European elections 2019: Plaid targets Labour voters in ‘despair’

Adam Price
Image caption Adam Price said Wales “doesn’t matter one bit” in Westminster’s corridors of power

European elections are a chance to draw a line under “grief” over the current “lack of leadership in politics”, Plaid Cymru’s leader has said.

Launching the party’s campaign, Adam Price urged anyone wanting another EU referendum to back Plaid Cymru.

He said Plaid Cymru was targeting Labour voters who felt let down by that party’s leadership on Brexit.

Plaid was the only Welsh party “with a chance of winning seats” unequivocally backing a further referendum, he said.

Plaid says Wales should hold an independence referendum if Brexit occurs without a further EU referendum.

Last Friday’s announcement by Mr Price on an independence vote went further than his party conference speech in March.

At the Plaid Cymru campaign launch for the European election in Cardiff on Thursday, Mr Price said thousand of Labour supporters across Wales were living in a “state of permanent despair”.

European elections, on 23 May, offered a chance to draw a line “under your grief” over the “lack of leadership in politics in general at the moment”, he said.

“These elections are a bridge across which thousands of people can venture to make the change that Wales needs,” he said.

“If we want a European future for Wales we have to vote for Plaid Cymru – the only party that unequivocally in that future.”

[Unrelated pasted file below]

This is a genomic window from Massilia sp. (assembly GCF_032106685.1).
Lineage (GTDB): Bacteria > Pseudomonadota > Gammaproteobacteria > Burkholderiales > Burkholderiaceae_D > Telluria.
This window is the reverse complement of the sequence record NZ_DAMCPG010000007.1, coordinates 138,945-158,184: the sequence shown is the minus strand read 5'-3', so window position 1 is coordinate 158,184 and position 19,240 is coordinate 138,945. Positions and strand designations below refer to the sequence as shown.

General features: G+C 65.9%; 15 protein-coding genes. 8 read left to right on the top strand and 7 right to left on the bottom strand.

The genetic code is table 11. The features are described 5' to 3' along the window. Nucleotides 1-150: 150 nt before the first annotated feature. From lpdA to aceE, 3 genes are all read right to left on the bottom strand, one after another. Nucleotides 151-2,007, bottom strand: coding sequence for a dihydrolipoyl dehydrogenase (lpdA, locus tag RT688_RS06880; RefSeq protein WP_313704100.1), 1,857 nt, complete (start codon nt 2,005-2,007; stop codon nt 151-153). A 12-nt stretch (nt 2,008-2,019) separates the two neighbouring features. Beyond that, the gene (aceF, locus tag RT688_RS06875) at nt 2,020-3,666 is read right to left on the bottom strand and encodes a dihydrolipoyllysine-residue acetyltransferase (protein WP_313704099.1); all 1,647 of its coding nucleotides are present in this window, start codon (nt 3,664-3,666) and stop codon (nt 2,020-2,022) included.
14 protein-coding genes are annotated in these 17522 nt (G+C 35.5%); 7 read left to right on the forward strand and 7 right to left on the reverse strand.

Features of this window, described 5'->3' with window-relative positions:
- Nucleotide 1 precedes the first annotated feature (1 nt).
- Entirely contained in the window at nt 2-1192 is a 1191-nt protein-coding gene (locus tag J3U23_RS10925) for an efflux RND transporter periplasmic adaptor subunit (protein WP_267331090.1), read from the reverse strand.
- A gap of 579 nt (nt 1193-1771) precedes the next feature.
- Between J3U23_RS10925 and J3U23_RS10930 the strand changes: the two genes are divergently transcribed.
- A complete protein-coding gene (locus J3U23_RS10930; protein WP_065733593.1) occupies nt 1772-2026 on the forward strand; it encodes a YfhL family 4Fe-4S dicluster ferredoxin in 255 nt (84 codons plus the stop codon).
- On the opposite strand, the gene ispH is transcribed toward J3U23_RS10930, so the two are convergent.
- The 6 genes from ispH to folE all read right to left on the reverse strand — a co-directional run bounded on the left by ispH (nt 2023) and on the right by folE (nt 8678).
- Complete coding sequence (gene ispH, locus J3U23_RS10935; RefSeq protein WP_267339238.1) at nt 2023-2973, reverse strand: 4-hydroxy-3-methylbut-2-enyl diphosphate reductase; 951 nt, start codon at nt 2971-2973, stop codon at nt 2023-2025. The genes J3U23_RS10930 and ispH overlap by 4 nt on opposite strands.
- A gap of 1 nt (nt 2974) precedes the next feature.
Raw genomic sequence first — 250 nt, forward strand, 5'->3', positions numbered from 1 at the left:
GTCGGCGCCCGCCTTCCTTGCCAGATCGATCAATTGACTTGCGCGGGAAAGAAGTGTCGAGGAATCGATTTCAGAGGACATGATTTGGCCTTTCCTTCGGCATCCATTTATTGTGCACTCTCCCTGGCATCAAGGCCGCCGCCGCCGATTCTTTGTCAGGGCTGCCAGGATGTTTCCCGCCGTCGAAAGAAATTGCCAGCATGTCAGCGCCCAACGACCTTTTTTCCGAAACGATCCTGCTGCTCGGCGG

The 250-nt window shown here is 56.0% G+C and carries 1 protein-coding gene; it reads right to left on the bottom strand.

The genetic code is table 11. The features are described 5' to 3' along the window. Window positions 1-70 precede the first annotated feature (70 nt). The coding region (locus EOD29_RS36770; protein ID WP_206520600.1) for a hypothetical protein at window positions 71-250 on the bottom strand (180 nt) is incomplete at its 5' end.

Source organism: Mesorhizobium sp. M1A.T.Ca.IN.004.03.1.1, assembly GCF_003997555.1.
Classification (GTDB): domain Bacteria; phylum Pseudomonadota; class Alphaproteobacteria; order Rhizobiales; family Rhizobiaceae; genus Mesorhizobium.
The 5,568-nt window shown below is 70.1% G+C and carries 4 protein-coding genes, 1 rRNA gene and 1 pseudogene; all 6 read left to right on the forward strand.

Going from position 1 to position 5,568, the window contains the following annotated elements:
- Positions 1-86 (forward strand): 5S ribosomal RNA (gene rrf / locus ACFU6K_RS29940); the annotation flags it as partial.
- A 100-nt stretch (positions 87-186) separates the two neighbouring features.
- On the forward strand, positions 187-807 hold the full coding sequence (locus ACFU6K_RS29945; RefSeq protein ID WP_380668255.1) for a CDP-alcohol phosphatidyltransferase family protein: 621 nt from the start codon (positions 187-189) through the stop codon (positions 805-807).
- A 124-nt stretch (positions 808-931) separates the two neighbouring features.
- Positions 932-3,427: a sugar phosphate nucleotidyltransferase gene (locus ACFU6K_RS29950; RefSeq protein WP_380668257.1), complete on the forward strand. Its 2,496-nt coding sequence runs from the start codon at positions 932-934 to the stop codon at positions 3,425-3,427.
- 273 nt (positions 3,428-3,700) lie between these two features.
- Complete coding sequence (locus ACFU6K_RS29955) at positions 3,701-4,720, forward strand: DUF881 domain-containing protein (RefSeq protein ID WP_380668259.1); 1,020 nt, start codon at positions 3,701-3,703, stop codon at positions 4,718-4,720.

A vote for Plaid Cymru was “our chance” to “make Wales matter in Europe and the world” he said.

“We know that Wales matters. Wales matters to millions of our people, in their daily lives. But in the corridors of power in Westminster it doesn’t matter one bit.

“This election is not just about putting Wales – our lives, our problems and our dreams – at the heart of Europe, but bringing in Wales from the margins, out from the cold.”

Image caption Lead candidate Jill Evans said Wales needs a voice in Europe “more than ever”

Plaid has previously said that a cross-party deal between anti-Brexit parties “could have been an opportunity to offer the voters the clearest possible choice at the ballot box” and blamed the Greens in Wales for the two parties failing to work together in the European election.

The Green Party has said no approach had been made to it by other parties.

In the last European Parliament election in 2014, the four Welsh seats were split between Plaid, Labour, UKIP and the Conservatives.

Mr Price said: “We are the only party in Wales with a chance of winning seats in the European Parliament that is unequivocally supporting a People’s Vote.

“For that reason we are appealing for support across the parties. We are saying to progressive people across the political spectrum – join us.

“Our appeal is especially to Labour supporters who, for years, have been in a state of permanent disappointment with the leadership of their party.”

Plaid Cymru’s lead candidate, Jill Evans, first elected an MEP in 1999, said she was “proud and thankful” to be standing for a fifth time.

“Because now, more than ever, Wales needs a voice in Europe and because there is so much potential to build a better future for our nation in Europe.”

“We are the only realistic choice for voters who are looking for a different and a constructive way forward,” she added.

The European Parliament elections in Wales

Image copyright Getty Images

There are eight parties fighting for four Welsh seats in the planned European elections on 23 May.

Welsh Labour, the Welsh Conservatives, Plaid Cymru, the Welsh Liberal Democrats, UKIP and the Green Party are joined by Change UK and the Brexit Party.

You can find a list of candidates here.

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